Even three stronger and bigger democracies in the Southeast region, namely the Philippines, Indonesia, and Malaysia, are also backsliding. In the Philippines, Rodrigo Duterte, who served as the 16th president of the Philippines from 2016 to 2022, badly undermined democracy, and his successor, President Ferdinand Marcos, has surprised observers—especially given his pedigree—by moderating some of Duterte’s worst excesses in economic and foreign policy. It remains to be seen if he will follow through to repair all the damage to the country’s human rights landscape.

In Indonesia, in addition to faltering on promised reforms and allowing regressive criminal laws to be passed, Jokowi, the president of Indonesia, has expanded the powers and influence of the armed forces, which have a history of massive human rights abuses. With greater control of governmental functions, the Indonesian military could further dilute democracy. In Malaysia, while Prime Minister Anwar Ibrahim fought for decades as an opposition leader for democratic reforms, he finally won the top job thanks to a coalition government that includes the United Malays National Organization (UMNO). This long-time autocratic party ruled the country for decades. To keep the UMNO placated, Anwar has been quiet about many human rights issues, sometimes even appearing to have lost control of his government to the UMNO.

Let’s reflect on South Asia. The issue of democratic decline in Bangladesh has raised its head yet again. India, another important South Asian country, is also going through an election phase but with a drift toward regressive democracy. The modality of India’s democratic decline reveals how democracies die today: not through a dramatic coup or midnight arrests of opposition leaders. Instead, it moves through the fully legal harassment of the opposition, intimidation of the media, and centralization of executive power. By equating government criticism with disloyalty to the nation, Prime Minister Narendra Modi’s government is diminishing the idea that opposition is a legitimate political force. India today is no longer the world’s largest democracy that stands for the rights of its citizens, becoming a voice for its minorities and all other groups belonging to different ideological and religious backgrounds.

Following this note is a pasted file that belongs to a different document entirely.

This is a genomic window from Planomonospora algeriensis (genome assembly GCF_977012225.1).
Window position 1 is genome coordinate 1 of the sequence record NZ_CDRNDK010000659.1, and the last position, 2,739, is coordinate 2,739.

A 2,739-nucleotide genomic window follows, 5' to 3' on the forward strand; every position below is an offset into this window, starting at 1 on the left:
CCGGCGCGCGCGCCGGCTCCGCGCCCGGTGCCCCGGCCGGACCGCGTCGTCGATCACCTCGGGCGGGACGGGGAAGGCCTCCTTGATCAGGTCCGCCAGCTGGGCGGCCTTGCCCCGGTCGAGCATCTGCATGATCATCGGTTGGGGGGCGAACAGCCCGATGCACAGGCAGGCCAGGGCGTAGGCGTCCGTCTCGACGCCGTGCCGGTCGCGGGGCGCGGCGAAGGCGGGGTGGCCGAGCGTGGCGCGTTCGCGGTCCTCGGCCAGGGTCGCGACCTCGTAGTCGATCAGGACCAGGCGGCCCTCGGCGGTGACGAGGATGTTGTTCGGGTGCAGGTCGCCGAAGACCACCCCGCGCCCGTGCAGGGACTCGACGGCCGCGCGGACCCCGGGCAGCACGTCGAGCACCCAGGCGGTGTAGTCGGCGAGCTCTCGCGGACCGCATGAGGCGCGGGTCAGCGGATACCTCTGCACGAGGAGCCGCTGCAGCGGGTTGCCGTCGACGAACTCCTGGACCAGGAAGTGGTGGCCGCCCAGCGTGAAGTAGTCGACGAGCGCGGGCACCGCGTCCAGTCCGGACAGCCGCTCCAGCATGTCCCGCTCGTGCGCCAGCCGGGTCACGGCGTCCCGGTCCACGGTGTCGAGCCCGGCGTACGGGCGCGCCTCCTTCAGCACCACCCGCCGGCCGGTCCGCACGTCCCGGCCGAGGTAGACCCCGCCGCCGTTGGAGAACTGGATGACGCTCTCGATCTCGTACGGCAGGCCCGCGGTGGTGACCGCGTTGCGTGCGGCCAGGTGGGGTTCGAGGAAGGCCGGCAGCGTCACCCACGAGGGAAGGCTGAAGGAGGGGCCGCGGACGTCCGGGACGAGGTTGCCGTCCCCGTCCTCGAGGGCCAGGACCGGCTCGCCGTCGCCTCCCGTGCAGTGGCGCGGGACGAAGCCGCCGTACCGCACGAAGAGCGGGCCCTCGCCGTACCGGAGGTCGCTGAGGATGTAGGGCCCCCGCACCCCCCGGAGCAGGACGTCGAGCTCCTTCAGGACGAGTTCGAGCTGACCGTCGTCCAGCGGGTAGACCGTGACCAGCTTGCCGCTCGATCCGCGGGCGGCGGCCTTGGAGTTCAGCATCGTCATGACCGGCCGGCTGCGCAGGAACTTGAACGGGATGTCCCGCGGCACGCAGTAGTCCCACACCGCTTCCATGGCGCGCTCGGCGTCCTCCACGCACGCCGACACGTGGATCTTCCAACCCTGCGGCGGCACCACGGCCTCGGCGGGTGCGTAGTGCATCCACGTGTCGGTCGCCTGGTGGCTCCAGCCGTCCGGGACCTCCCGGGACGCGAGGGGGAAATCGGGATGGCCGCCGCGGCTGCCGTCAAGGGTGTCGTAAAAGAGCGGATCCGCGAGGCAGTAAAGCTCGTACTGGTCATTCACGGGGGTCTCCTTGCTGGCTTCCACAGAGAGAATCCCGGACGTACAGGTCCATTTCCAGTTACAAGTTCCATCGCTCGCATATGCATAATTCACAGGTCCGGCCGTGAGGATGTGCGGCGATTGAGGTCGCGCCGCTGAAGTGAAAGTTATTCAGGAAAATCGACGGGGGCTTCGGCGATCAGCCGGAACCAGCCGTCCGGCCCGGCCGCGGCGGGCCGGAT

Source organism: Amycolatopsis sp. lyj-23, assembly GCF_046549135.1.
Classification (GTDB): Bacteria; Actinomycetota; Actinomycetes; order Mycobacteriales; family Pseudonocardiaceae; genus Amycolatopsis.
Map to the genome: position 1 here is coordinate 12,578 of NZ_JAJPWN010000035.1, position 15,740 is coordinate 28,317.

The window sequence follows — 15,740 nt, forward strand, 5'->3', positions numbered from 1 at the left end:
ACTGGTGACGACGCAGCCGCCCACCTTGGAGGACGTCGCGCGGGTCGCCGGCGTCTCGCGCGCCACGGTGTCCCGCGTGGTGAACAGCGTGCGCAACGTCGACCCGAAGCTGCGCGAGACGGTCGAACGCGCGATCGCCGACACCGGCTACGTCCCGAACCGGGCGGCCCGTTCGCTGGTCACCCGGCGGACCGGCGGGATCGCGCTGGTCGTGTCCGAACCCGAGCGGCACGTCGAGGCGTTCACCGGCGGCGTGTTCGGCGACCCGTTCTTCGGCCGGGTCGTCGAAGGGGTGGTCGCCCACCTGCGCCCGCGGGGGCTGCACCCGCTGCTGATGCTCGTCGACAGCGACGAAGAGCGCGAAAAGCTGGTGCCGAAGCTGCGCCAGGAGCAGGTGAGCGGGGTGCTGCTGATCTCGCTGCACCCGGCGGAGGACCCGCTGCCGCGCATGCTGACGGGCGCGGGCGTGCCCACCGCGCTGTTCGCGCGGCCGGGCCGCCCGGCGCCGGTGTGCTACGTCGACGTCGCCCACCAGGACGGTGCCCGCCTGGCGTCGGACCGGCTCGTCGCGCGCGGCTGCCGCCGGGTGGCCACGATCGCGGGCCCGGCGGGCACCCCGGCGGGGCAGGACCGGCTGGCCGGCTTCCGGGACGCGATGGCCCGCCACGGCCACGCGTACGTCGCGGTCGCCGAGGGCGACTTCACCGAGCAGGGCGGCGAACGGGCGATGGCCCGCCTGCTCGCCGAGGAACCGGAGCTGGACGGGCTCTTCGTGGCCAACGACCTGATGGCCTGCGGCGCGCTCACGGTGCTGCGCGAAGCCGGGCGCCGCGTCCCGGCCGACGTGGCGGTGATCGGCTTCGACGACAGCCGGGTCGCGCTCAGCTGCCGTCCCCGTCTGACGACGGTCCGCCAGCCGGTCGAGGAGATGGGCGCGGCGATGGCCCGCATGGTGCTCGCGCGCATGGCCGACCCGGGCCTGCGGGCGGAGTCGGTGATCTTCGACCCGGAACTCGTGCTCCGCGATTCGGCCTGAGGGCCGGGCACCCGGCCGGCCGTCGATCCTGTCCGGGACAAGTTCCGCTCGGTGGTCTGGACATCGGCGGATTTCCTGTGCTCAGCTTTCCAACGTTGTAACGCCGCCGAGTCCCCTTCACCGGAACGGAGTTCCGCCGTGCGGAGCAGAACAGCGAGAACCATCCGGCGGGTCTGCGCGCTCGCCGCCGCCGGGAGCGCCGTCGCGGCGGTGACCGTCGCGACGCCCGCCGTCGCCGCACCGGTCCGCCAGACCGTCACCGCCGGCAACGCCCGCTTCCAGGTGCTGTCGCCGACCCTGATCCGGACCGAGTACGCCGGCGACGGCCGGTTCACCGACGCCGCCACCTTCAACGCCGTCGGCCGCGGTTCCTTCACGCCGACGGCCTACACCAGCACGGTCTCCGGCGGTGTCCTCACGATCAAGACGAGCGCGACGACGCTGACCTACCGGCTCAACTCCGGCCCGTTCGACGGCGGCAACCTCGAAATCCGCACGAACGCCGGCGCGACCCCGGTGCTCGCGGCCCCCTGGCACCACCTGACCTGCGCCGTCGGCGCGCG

Pakistan, a country on the cusp of holding general elections, is also not following the true spirit of democratic norms. The Pakistan Institute of Legislative Development and Transparency’s (PILDAT) ‘Quality of Democracy’ report for 2023 is a timely reminder of the immense challenge Pakistan faces in its journey towards becoming a truly representative, working democracy. PILDAT notes, “Political parties … continually suffer from a crisis of confidence as their political fate depends not on their popularity or the cogence of their governance policies” but on how skilfully they manage the expectations of powerful state institutions. This indicates that 245 million people across Pakistan do not matter to the political parties, but their seats do!

It’s time that South and Southeast Asian countries learn from their past mistakes and move towards a truly democratic path that requires free, fair, and transparent elections.

Reference Link:- https://southasia.com.pk/2024/02/02/where-masses-dont-matter/

Leave a Reply

Your email address will not be published. Required fields are marked *